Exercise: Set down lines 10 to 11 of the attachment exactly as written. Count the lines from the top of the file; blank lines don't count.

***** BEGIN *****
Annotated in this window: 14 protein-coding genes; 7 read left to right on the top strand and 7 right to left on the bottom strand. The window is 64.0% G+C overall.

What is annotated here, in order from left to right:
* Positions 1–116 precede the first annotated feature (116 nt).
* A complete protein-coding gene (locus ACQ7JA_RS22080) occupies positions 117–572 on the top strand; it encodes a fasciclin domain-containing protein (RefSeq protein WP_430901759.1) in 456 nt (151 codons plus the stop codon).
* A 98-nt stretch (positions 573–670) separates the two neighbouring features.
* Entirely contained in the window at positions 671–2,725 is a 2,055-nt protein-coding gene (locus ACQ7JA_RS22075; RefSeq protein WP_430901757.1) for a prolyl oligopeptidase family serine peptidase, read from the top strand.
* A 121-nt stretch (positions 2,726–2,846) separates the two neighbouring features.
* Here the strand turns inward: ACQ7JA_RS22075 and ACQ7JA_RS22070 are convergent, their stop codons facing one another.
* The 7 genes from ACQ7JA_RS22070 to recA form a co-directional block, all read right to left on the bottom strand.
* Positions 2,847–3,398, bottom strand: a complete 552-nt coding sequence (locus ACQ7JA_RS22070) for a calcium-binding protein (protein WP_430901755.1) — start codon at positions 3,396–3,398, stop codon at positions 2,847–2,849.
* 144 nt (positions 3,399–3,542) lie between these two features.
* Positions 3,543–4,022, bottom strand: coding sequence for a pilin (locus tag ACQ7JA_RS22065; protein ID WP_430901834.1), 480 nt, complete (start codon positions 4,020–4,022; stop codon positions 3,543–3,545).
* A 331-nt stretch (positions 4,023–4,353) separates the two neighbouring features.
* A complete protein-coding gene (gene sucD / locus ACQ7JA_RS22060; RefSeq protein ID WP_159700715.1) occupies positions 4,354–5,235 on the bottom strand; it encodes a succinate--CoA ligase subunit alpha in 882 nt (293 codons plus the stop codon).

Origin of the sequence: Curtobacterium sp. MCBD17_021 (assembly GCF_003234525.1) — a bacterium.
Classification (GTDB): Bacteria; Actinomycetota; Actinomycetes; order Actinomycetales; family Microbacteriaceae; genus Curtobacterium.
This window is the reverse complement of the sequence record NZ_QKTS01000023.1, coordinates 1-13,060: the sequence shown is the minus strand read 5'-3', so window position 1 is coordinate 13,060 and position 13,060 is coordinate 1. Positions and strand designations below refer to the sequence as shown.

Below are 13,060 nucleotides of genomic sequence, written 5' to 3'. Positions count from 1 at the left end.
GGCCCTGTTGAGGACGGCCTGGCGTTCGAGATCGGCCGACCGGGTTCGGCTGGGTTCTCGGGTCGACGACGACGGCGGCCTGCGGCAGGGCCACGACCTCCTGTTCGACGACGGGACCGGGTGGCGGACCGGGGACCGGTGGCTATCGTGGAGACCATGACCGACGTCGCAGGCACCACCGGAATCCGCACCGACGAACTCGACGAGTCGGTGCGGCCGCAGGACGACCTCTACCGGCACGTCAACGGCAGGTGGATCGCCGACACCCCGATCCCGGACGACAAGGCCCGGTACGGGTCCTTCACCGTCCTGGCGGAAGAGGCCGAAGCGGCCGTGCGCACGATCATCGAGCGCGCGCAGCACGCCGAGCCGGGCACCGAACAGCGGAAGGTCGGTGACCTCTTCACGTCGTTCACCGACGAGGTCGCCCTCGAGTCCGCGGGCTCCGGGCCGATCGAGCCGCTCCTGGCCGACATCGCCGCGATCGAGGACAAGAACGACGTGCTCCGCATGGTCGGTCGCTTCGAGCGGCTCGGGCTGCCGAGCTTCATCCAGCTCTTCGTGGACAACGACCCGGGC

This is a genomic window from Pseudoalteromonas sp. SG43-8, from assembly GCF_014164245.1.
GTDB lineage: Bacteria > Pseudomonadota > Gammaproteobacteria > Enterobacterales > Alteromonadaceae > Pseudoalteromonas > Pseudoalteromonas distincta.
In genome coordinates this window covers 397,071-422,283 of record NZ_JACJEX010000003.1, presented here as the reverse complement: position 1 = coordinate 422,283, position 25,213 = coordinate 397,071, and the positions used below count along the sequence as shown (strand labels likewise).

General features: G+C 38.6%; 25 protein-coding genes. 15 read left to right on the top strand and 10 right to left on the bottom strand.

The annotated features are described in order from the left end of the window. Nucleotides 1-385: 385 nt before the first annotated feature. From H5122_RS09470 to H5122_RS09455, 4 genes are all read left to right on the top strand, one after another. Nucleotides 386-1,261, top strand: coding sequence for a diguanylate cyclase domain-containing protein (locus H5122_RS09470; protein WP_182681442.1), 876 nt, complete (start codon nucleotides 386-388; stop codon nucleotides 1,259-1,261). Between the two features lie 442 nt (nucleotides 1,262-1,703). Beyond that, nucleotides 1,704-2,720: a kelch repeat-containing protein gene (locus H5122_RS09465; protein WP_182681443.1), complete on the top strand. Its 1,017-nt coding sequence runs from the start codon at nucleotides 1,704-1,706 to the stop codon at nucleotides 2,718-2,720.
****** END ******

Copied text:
* Positions 2,847–3,398, bottom strand: a complete 552-nt coding sequence (locus ACQ7JA_RS22070) for a calcium-binding protein (protein WP_430901755.1) — start codon at positions 3,396–3,398, stop codon at positions 2,847–2,849.
* 144 nt (positions 3,399–3,542) lie between these two features.